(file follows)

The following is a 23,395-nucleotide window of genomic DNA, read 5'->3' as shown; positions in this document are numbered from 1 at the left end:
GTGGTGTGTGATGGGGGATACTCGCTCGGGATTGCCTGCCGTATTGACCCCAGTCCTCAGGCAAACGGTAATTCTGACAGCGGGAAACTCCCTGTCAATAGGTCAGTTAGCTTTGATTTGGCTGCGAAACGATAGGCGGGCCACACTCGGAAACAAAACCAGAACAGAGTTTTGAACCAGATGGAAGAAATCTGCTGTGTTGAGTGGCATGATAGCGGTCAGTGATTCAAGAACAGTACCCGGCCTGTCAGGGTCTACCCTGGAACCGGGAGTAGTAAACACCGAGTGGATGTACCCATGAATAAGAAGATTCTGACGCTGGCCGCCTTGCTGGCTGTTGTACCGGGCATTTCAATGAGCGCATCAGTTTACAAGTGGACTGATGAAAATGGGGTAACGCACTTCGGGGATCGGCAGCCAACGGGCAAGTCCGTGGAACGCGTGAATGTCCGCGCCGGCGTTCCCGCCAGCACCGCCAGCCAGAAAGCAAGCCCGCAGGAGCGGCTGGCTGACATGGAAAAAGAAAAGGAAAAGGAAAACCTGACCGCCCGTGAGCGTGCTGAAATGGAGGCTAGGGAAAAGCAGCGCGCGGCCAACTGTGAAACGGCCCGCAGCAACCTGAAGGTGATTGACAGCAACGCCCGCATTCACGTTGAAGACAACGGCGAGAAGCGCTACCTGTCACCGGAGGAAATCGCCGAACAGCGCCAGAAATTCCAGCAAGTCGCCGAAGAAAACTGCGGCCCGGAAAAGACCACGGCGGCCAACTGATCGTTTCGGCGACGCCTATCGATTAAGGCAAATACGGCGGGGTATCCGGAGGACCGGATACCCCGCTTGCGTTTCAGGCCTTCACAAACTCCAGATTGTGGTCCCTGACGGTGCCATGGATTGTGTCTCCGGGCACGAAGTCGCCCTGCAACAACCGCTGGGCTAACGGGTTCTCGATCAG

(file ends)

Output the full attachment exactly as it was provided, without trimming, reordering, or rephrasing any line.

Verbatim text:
The following is a 23,395-nucleotide window of genomic DNA, read 5'->3' as shown; positions in this document are numbered from 1 at the left end:
GTGGTGTGTGATGGGGGATACTCGCTCGGGATTGCCTGCCGTATTGACCCCAGTCCTCAGGCAAACGGTAATTCTGACAGCGGGAAACTCCCTGTCAATAGGTCAGTTAGCTTTGATTTGGCTGCGAAACGATAGGCGGGCCACACTCGGAAACAAAACCAGAACAGAGTTTTGAACCAGATGGAAGAAATCTGCTGTGTTGAGTGGCATGATAGCGGTCAGTGATTCAAGAACAGTACCCGGCCTGTCAGGGTCTACCCTGGAACCGGGAGTAGTAAACACCGAGTGGATGTACCCATGAATAAGAAGATTCTGACGCTGGCCGCCTTGCTGGCTGTTGTACCGGGCATTTCAATGAGCGCATCAGTTTACAAGTGGACTGATGAAAATGGGGTAACGCACTTCGGGGATCGGCAGCCAACGGGCAAGTCCGTGGAACGCGTGAATGTCCGCGCCGGCGTTCCCGCCAGCACCGCCAGCCAGAAAGCAAGCCCGCAGGAGCGGCTGGCTGACATGGAAAAAGAAAAGGAAAAGGAAAACCTGACCGCCCGTGAGCGTGCTGAAATGGAGGCTAGGGAAAAGCAGCGCGCGGCCAACTGTGAAACGGCCCGCAGCAACCTGAAGGTGATTGACAGCAACGCCCGCATTCACGTTGAAGACAACGGCGAGAAGCGCTACCTGTCACCGGAGGAAATCGCCGAACAGCGCCAGAAATTCCAGCAAGTCGCCGAAGAAAACTGCGGCCCGGAAAAGACCACGGCGGCCAACTGATCGTTTCGGCGACGCCTATCGATTAAGGCAAATACGGCGGGGTATCCGGAGGACCGGATACCCCGCTTGCGTTTCAGGCCTTCACAAACTCCAGATTGTGGTCCCTGACGGTGCCATGGATTGTGTCTCCGGGCACGAAGTCGCCCTGCAACAACCGCTGGGCTAACGGGTTCTCGATCAG